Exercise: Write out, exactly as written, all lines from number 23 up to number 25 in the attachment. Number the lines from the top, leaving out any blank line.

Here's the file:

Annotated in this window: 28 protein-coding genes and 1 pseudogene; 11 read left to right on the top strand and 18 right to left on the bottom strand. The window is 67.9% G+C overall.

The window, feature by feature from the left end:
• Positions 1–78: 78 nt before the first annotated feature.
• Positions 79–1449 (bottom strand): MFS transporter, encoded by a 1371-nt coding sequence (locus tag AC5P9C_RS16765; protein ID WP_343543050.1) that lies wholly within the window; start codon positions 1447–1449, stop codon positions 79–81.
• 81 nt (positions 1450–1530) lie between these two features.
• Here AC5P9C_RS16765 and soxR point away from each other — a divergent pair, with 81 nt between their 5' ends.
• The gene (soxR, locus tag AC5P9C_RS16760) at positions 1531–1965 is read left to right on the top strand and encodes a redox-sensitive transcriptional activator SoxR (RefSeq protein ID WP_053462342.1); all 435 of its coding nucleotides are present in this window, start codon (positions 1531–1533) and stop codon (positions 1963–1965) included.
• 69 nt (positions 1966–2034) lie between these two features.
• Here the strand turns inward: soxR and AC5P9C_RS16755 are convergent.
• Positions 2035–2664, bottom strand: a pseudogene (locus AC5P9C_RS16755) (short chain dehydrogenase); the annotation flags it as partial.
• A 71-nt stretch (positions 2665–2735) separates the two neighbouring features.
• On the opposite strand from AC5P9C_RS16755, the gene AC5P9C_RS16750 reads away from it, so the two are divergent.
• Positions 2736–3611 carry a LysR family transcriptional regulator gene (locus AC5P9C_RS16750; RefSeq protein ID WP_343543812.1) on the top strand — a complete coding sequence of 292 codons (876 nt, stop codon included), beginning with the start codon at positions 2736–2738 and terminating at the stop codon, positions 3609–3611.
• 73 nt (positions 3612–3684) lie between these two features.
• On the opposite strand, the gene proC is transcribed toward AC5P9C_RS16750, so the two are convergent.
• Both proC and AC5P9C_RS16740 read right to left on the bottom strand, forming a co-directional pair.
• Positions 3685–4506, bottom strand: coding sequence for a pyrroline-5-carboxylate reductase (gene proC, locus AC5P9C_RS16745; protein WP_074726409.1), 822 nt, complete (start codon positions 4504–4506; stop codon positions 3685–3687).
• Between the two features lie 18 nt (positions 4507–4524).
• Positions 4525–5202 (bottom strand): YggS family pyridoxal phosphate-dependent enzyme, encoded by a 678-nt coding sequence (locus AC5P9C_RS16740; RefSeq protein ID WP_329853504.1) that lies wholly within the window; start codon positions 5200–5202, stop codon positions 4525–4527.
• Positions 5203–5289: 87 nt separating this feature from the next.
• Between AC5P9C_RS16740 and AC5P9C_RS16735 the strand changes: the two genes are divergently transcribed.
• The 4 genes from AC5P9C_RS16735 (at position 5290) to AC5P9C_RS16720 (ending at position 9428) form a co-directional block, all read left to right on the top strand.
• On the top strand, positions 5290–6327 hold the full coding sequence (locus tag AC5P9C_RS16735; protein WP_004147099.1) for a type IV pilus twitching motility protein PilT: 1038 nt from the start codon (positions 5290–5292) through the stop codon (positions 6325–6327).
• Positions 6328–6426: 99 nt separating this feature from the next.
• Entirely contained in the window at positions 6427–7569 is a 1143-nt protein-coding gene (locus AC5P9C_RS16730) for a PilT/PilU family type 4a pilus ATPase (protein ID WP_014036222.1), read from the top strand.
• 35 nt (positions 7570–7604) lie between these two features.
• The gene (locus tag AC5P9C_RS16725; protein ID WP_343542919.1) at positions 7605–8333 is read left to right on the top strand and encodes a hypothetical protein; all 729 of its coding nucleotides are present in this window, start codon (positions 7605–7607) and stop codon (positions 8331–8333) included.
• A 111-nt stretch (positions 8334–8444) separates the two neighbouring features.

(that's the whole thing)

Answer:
• On the top strand, positions 5290–6327 hold the full coding sequence (locus tag AC5P9C_RS16735; protein WP_004147099.1) for a type IV pilus twitching motility protein PilT: 1038 nt from the start codon (positions 5290–5292) through the stop codon (positions 6325–6327).
• Positions 6328–6426: 99 nt separating this feature from the next.
• Entirely contained in the window at positions 6427–7569 is a 1143-nt protein-coding gene (locus AC5P9C_RS16730) for a PilT/PilU family type 4a pilus ATPase (protein ID WP_014036222.1), read from the top strand.